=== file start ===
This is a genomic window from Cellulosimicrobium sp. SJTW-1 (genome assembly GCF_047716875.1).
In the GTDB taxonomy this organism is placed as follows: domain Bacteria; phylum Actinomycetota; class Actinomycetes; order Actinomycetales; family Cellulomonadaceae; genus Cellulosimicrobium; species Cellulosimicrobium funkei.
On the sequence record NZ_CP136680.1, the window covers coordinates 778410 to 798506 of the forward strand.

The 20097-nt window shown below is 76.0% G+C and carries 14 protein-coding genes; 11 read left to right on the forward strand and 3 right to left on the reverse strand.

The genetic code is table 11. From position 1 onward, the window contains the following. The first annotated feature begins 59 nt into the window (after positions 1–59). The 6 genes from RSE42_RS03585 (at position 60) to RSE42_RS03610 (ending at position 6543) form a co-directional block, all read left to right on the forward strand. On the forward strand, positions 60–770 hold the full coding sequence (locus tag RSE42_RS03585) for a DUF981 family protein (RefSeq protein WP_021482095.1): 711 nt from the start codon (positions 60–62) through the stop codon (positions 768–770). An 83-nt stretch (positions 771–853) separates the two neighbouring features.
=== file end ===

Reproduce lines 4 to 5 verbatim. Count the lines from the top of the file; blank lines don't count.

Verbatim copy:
The 20097-nt window shown below is 76.0% G+C and carries 14 protein-coding genes; 11 read left to right on the forward strand and 3 right to left on the reverse strand.

The genetic code is table 11. From position 1 onward, the window contains the following. The first annotated feature begins 59 nt into the window (after positions 1–59). The 6 genes from RSE42_RS03585 (at position 60) to RSE42_RS03610 (ending at position 6543) form a co-directional block, all read left to right on the forward strand. On the forward strand, positions 60–770 hold the full coding sequence (locus tag RSE42_RS03585) for a DUF981 family protein (RefSeq protein WP_021482095.1): 711 nt from the start codon (positions 60–62) through the stop codon (positions 768–770). An 83-nt stretch (positions 771–853) separates the two neighbouring features.